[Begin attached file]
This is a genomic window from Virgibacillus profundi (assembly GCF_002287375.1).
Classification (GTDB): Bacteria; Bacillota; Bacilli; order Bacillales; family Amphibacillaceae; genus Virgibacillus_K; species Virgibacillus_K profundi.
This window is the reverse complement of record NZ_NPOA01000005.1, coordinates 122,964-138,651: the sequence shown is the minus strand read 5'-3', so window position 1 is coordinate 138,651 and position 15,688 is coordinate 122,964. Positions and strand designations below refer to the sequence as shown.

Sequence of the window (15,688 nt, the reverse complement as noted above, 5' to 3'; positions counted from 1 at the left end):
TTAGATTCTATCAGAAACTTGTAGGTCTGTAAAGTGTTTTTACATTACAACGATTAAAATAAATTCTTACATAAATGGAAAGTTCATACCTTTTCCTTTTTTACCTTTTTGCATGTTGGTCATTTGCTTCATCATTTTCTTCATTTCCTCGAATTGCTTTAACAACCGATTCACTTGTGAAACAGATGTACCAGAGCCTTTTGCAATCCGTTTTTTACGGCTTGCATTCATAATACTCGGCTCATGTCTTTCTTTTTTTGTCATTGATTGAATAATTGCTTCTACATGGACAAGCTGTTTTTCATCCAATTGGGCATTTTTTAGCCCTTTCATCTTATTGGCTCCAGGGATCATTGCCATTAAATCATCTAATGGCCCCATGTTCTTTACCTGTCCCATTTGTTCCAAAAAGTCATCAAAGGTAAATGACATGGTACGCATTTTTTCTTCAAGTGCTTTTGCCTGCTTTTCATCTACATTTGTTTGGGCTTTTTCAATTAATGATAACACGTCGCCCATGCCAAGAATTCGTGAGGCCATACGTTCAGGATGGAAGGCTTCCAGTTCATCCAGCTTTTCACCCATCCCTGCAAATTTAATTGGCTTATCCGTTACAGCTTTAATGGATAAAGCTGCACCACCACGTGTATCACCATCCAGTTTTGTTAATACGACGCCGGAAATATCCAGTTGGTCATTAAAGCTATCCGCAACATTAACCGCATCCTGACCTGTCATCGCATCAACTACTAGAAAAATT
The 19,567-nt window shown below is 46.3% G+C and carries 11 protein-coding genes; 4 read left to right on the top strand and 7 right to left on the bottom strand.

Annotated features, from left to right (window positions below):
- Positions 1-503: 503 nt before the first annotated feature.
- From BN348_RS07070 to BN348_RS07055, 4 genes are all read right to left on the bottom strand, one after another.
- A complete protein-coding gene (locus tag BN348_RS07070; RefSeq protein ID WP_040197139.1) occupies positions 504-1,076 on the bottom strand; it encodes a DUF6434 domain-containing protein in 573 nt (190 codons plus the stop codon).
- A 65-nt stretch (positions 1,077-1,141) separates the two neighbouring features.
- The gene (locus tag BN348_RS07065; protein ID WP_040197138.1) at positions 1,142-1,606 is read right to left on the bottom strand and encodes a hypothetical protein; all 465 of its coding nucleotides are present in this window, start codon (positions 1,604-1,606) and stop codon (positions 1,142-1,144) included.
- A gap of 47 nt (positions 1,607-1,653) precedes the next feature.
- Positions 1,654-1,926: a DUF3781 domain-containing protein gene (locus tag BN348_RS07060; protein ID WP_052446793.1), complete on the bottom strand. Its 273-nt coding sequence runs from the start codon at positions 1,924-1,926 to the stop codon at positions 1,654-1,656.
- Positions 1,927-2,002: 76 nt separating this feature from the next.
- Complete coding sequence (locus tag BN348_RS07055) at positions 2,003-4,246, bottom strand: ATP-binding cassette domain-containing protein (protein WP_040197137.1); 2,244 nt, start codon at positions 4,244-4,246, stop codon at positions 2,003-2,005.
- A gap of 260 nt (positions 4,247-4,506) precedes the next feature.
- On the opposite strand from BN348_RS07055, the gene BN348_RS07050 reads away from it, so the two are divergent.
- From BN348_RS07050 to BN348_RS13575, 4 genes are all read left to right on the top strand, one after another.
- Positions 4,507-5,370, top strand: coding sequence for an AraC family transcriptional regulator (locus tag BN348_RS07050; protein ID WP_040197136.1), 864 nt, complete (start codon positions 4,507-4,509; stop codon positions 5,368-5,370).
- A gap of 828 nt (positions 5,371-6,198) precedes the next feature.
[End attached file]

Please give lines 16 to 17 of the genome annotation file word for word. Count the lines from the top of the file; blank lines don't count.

- Complete coding sequence (locus tag BN348_RS07055) at positions 2,003-4,246, bottom strand: ATP-binding cassette domain-containing protein (protein WP_040197137.1); 2,244 nt, start codon at positions 4,244-4,246, stop codon at positions 2,003-2,005.
- A gap of 260 nt (positions 4,247-4,506) precedes the next feature.